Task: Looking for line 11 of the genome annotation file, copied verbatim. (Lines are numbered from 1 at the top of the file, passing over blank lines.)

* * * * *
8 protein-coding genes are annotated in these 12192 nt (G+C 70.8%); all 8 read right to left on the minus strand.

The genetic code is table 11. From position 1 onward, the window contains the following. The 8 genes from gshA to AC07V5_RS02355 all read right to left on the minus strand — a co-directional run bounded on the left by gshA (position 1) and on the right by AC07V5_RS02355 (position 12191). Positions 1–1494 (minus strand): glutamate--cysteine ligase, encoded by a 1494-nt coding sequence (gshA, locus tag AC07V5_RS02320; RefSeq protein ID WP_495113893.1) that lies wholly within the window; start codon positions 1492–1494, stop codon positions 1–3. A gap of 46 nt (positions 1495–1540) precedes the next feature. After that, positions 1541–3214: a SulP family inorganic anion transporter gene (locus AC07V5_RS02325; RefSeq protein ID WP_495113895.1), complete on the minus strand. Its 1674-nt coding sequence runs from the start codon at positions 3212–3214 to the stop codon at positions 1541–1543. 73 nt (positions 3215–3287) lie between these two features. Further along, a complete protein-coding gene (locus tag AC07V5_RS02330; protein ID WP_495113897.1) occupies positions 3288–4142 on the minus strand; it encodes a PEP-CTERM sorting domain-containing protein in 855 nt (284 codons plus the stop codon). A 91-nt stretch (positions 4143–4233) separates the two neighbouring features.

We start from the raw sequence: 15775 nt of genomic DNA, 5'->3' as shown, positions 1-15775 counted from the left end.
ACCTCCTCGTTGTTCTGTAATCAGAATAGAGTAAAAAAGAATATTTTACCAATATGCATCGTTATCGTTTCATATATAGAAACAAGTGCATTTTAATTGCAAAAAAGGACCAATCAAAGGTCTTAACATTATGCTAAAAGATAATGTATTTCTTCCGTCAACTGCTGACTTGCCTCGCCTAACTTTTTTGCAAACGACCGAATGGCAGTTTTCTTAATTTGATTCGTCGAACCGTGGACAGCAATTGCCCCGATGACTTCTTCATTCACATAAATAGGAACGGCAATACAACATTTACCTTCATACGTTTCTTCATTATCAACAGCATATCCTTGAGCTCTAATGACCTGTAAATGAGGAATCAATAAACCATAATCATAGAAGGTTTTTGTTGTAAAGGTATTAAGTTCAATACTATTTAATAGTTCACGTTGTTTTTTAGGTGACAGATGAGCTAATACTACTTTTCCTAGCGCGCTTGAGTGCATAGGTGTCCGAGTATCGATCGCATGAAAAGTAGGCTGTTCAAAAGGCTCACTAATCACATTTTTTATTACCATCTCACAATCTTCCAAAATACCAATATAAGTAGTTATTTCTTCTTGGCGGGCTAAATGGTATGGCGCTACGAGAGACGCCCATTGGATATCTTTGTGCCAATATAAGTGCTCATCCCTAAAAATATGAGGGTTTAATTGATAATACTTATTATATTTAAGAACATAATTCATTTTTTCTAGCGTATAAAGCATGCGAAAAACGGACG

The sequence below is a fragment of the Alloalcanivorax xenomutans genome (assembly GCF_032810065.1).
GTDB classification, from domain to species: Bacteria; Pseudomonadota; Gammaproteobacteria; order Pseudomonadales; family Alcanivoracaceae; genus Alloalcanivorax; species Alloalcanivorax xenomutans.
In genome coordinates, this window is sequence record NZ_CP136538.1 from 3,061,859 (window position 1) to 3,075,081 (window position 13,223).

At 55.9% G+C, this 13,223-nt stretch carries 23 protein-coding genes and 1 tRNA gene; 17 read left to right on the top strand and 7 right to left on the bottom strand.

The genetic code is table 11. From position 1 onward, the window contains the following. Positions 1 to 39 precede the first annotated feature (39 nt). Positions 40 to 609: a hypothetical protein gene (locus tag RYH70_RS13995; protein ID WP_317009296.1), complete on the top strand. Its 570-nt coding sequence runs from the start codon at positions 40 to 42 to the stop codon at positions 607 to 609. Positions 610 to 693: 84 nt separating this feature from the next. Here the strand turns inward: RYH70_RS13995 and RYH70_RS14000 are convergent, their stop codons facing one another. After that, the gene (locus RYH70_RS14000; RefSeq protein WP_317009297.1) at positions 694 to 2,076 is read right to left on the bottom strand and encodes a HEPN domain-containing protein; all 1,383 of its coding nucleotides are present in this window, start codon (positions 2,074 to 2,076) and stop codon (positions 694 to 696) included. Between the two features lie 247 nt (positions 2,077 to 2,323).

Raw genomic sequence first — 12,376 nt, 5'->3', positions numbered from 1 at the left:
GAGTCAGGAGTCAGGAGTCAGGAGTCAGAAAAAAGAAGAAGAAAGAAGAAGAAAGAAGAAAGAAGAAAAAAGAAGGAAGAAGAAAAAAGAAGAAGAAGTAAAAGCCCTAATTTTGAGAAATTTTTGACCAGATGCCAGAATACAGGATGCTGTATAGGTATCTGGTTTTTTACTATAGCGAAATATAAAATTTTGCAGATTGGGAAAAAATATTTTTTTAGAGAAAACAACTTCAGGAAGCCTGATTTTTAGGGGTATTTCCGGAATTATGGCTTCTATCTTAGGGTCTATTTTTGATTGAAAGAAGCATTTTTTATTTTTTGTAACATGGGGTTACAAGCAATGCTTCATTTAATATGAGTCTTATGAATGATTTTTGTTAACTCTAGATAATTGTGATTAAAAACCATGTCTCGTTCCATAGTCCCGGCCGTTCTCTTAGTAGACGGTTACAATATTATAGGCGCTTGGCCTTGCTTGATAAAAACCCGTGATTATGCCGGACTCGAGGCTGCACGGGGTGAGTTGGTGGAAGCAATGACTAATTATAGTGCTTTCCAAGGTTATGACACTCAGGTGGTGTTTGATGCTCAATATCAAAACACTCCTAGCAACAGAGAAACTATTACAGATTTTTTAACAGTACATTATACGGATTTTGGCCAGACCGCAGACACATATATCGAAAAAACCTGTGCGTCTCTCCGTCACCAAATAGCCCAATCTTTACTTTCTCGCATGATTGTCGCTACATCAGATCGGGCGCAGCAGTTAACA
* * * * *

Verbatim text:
GAGTCAGGAGTCAGGAGTCAGGAGTCAGAAAAAAGAAGAAGAAAGAAGAAGAAAGAAGAAAGAAGAAAAAAGAAGGAAGAAGAAAAAAGAAGAAGAAGTAAAAGCCCTAATTTTGAGAAATTTTTGACCAGATGCCAGAATACAGGATGCTGTATAGGTATCTGGTTTTTTACTATAGCGAAATATAAAATTTTGCAGATTGGGAAAAAATATTTTTTTAGAGAAAACAACTTCAGGAAGCCTGATTTTTAGGGGTATTTCCGGAATTATGGCTTCTATCTTAGGGTCTATTTTTGATTGAAAGAAGCATTTTTTATTTTTTGTAACATGGGGTTACAAGCAATGCTTCATTTAATATGAGTCTTATGAATGATTTTTGTTAACTCTAGATAATTGTGATTAAAAACCATGTCTCGTTCCATAGTCCCGGCCGTTCTCTTAGTAGACGGTTACAATATTATAGGCGCTTGGCCTTGCTTGATAAAAACCCGTGATTATGCCGGACTCGAGGCTGCACGGGGTGAGTTGGTGGAAGCAATGACTAATTATAGTGCTTTCCAAGGTTATGACACTCAGGTGGTGTTTGATGCTCAATATCAAAACACTCCTAGCAACAGAGAAACTATTACAGATTTTTTAACAGTACATTATACGGATTTTGGCCAGACCGCAGACACATATATCGAAAAAACCTGTGCGTCTCTCCGTCACCAAATAGCCCAATCTTTACTTTCTCGCATGATTGTCGCTACATCAGATCGGGCGCAGCAGTTAACA